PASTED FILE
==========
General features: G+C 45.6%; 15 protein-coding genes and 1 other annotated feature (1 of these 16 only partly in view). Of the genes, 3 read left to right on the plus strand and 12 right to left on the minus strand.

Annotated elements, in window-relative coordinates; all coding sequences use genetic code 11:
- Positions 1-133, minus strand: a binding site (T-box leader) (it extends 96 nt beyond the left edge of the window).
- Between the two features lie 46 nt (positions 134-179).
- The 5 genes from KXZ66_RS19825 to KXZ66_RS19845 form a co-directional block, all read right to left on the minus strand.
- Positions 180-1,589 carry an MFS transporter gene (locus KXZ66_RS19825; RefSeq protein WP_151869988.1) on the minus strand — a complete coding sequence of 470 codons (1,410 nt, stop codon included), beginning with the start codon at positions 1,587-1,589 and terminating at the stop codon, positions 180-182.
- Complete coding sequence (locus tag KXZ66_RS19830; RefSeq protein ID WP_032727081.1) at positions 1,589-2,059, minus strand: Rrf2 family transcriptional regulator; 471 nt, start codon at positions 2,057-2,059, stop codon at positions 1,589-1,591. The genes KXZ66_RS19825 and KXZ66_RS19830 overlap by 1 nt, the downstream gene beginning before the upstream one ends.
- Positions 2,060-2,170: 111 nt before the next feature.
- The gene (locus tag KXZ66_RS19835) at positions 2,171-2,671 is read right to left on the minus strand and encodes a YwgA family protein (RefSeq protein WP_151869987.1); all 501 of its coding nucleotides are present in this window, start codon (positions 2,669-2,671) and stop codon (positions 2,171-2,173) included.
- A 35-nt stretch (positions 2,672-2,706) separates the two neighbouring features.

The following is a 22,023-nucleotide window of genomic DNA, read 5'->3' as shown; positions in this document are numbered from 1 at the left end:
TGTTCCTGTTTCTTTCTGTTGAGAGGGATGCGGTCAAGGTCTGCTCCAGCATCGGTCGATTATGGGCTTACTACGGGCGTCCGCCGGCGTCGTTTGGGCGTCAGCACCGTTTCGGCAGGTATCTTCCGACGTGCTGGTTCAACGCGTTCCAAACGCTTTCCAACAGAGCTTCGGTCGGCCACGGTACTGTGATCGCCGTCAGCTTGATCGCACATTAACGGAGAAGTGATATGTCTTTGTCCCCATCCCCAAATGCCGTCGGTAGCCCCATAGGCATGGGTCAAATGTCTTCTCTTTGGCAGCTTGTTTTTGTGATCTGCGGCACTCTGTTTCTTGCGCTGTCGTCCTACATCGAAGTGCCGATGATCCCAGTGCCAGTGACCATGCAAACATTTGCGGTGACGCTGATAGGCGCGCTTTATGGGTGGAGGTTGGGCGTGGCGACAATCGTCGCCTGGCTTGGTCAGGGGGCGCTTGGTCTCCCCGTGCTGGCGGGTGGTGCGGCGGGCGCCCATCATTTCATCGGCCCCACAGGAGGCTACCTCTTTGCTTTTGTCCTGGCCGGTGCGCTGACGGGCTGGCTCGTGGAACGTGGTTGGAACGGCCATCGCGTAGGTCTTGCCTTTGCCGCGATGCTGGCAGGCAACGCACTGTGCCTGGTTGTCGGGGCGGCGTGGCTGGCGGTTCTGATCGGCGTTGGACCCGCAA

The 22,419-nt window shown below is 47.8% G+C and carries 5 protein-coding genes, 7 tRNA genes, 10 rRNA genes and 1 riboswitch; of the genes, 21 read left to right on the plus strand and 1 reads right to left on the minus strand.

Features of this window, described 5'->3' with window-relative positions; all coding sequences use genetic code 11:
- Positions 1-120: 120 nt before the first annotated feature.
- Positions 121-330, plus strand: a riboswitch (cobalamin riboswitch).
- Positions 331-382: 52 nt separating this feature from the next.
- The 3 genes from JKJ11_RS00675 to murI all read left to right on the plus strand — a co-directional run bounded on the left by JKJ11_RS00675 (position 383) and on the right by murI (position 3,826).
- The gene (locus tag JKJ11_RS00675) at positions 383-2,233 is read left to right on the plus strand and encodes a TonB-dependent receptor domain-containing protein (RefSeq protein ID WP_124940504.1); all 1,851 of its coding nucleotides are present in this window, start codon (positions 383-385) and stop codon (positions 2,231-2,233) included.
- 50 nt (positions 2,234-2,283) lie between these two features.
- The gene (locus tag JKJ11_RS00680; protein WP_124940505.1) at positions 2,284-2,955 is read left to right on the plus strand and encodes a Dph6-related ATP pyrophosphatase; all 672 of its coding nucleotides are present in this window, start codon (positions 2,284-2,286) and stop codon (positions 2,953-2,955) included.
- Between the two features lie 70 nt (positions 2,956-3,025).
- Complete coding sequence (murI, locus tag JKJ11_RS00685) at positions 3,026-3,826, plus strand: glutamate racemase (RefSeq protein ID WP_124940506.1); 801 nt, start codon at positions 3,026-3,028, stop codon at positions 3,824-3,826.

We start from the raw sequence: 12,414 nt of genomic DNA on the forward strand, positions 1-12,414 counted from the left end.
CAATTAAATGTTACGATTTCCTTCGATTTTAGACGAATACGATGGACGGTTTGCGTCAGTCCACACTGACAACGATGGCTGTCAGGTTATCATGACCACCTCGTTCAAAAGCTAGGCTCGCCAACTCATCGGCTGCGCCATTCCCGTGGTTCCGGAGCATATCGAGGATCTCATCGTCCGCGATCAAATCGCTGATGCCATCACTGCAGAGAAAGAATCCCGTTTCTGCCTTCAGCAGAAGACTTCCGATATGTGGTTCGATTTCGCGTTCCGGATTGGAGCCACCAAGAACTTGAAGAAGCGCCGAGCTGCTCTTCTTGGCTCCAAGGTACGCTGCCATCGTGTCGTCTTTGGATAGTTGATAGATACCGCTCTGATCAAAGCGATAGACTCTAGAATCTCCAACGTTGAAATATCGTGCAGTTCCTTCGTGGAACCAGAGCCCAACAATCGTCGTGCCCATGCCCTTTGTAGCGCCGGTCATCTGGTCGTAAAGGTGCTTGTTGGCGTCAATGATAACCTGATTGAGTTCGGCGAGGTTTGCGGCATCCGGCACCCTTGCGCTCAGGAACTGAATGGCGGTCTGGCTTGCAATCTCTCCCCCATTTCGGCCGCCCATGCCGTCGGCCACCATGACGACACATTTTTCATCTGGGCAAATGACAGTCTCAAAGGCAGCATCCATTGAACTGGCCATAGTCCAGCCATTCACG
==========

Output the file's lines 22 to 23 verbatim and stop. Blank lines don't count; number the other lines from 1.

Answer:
- Between the two features lie 70 nt (positions 2,956-3,025).
- Complete coding sequence (murI, locus tag JKJ11_RS00685) at positions 3,026-3,826, plus strand: glutamate racemase (RefSeq protein ID WP_124940506.1); 801 nt, start codon at positions 3,026-3,028, stop codon at positions 3,824-3,826.